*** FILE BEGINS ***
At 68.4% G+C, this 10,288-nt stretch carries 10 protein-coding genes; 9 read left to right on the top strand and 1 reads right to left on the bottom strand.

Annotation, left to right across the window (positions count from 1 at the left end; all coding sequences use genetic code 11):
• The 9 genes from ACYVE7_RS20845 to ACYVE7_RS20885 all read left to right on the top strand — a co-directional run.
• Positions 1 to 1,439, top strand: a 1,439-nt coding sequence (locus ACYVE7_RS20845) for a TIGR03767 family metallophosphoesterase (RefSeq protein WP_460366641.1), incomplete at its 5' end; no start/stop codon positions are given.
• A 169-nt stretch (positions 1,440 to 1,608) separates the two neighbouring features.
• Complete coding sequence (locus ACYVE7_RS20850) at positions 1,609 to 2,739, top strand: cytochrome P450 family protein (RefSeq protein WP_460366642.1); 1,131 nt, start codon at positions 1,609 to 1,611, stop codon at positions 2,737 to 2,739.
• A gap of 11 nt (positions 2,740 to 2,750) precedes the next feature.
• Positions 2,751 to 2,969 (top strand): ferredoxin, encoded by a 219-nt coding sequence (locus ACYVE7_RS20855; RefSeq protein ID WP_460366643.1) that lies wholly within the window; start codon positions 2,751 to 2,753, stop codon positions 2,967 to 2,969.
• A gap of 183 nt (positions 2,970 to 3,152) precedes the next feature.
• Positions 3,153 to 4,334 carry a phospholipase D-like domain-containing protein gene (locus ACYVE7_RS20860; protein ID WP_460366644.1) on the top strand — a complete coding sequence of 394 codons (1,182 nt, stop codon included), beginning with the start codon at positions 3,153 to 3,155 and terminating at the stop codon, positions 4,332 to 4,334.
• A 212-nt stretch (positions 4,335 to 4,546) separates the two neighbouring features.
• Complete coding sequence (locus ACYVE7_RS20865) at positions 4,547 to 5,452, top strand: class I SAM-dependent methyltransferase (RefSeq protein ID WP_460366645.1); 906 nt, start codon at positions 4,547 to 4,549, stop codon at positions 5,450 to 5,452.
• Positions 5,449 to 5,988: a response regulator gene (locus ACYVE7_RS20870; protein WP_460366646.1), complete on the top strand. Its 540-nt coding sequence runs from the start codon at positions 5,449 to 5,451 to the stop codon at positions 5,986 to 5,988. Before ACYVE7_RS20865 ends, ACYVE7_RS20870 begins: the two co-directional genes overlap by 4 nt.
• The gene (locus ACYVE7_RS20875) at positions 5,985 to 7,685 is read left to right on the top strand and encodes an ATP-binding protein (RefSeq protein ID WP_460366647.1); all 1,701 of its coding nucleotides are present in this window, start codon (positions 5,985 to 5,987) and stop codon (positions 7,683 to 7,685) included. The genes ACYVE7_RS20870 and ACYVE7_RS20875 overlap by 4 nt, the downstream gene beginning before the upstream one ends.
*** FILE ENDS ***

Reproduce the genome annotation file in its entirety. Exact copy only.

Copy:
At 68.4% G+C, this 10,288-nt stretch carries 10 protein-coding genes; 9 read left to right on the top strand and 1 reads right to left on the bottom strand.

Annotation, left to right across the window (positions count from 1 at the left end; all coding sequences use genetic code 11):
• The 9 genes from ACYVE7_RS20845 to ACYVE7_RS20885 all read left to right on the top strand — a co-directional run.
• Positions 1 to 1,439, top strand: a 1,439-nt coding sequence (locus ACYVE7_RS20845) for a TIGR03767 family metallophosphoesterase (RefSeq protein WP_460366641.1), incomplete at its 5' end; no start/stop codon positions are given.
• A 169-nt stretch (positions 1,440 to 1,608) separates the two neighbouring features.
• Complete coding sequence (locus ACYVE7_RS20850) at positions 1,609 to 2,739, top strand: cytochrome P450 family protein (RefSeq protein WP_460366642.1); 1,131 nt, start codon at positions 1,609 to 1,611, stop codon at positions 2,737 to 2,739.
• A gap of 11 nt (positions 2,740 to 2,750) precedes the next feature.
• Positions 2,751 to 2,969 (top strand): ferredoxin, encoded by a 219-nt coding sequence (locus ACYVE7_RS20855; RefSeq protein ID WP_460366643.1) that lies wholly within the window; start codon positions 2,751 to 2,753, stop codon positions 2,967 to 2,969.
• A gap of 183 nt (positions 2,970 to 3,152) precedes the next feature.
• Positions 3,153 to 4,334 carry a phospholipase D-like domain-containing protein gene (locus ACYVE7_RS20860; protein ID WP_460366644.1) on the top strand — a complete coding sequence of 394 codons (1,182 nt, stop codon included), beginning with the start codon at positions 3,153 to 3,155 and terminating at the stop codon, positions 4,332 to 4,334.
• A 212-nt stretch (positions 4,335 to 4,546) separates the two neighbouring features.
• Complete coding sequence (locus ACYVE7_RS20865) at positions 4,547 to 5,452, top strand: class I SAM-dependent methyltransferase (RefSeq protein ID WP_460366645.1); 906 nt, start codon at positions 4,547 to 4,549, stop codon at positions 5,450 to 5,452.
• Positions 5,449 to 5,988: a response regulator gene (locus ACYVE7_RS20870; protein WP_460366646.1), complete on the top strand. Its 540-nt coding sequence runs from the start codon at positions 5,449 to 5,451 to the stop codon at positions 5,986 to 5,988. Before ACYVE7_RS20865 ends, ACYVE7_RS20870 begins: the two co-directional genes overlap by 4 nt.
• The gene (locus ACYVE7_RS20875) at positions 5,985 to 7,685 is read left to right on the top strand and encodes an ATP-binding protein (RefSeq protein ID WP_460366647.1); all 1,701 of its coding nucleotides are present in this window, start codon (positions 5,985 to 5,987) and stop codon (positions 7,683 to 7,685) included. The genes ACYVE7_RS20870 and ACYVE7_RS20875 overlap by 4 nt, the downstream gene beginning before the upstream one ends.